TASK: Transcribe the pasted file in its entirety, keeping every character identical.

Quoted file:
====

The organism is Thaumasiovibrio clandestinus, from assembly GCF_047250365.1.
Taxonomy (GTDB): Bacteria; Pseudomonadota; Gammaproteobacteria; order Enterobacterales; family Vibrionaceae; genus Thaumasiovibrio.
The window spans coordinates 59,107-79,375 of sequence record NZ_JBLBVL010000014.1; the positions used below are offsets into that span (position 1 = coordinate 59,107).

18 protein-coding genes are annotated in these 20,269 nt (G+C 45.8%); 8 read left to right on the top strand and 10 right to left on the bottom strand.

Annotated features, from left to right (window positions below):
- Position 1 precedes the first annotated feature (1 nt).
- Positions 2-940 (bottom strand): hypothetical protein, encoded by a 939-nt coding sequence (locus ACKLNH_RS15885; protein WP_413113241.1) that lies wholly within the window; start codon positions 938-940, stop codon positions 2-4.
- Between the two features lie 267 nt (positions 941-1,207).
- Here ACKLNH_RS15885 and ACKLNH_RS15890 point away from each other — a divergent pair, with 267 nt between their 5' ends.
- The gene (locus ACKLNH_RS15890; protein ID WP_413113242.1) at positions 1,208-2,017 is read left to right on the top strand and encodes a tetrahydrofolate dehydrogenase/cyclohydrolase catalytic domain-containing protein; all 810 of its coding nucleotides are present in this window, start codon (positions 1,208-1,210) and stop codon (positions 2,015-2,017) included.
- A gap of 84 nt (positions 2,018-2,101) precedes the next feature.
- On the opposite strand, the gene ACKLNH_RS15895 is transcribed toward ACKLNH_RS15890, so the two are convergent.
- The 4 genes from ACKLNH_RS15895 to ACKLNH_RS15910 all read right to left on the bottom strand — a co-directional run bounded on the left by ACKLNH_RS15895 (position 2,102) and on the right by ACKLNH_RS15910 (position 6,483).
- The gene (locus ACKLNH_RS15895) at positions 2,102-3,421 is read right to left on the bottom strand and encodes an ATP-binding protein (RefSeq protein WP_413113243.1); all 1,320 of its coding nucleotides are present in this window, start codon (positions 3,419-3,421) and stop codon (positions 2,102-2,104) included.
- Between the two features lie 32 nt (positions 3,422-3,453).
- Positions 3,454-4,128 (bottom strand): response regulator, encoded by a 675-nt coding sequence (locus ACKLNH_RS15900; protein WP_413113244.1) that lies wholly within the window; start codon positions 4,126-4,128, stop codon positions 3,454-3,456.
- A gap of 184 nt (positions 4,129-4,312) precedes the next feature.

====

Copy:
The organism is Thaumasiovibrio clandestinus, from assembly GCF_047250365.1.
Taxonomy (GTDB): Bacteria; Pseudomonadota; Gammaproteobacteria; order Enterobacterales; family Vibrionaceae; genus Thaumasiovibrio.
The window spans coordinates 59,107-79,375 of sequence record NZ_JBLBVL010000014.1; the positions used below are offsets into that span (position 1 = coordinate 59,107).

18 protein-coding genes are annotated in these 20,269 nt (G+C 45.8%); 8 read left to right on the top strand and 10 right to left on the bottom strand.

Annotated features, from left to right (window positions below):
- Position 1 precedes the first annotated feature (1 nt).
- Positions 2-940 (bottom strand): hypothetical protein, encoded by a 939-nt coding sequence (locus ACKLNH_RS15885; protein WP_413113241.1) that lies wholly within the window; start codon positions 938-940, stop codon positions 2-4.
- Between the two features lie 267 nt (positions 941-1,207).
- Here ACKLNH_RS15885 and ACKLNH_RS15890 point away from each other — a divergent pair, with 267 nt between their 5' ends.
- The gene (locus ACKLNH_RS15890; protein ID WP_413113242.1) at positions 1,208-2,017 is read left to right on the top strand and encodes a tetrahydrofolate dehydrogenase/cyclohydrolase catalytic domain-containing protein; all 810 of its coding nucleotides are present in this window, start codon (positions 1,208-1,210) and stop codon (positions 2,015-2,017) included.
- A gap of 84 nt (positions 2,018-2,101) precedes the next feature.
- On the opposite strand, the gene ACKLNH_RS15895 is transcribed toward ACKLNH_RS15890, so the two are convergent.
- The 4 genes from ACKLNH_RS15895 to ACKLNH_RS15910 all read right to left on the bottom strand — a co-directional run bounded on the left by ACKLNH_RS15895 (position 2,102) and on the right by ACKLNH_RS15910 (position 6,483).
- The gene (locus ACKLNH_RS15895) at positions 2,102-3,421 is read right to left on the bottom strand and encodes an ATP-binding protein (RefSeq protein WP_413113243.1); all 1,320 of its coding nucleotides are present in this window, start codon (positions 3,419-3,421) and stop codon (positions 2,102-2,104) included.
- Between the two features lie 32 nt (positions 3,422-3,453).
- Positions 3,454-4,128 (bottom strand): response regulator, encoded by a 675-nt coding sequence (locus ACKLNH_RS15900; protein WP_413113244.1) that lies wholly within the window; start codon positions 4,126-4,128, stop codon positions 3,454-3,456.
- A gap of 184 nt (positions 4,129-4,312) precedes the next feature.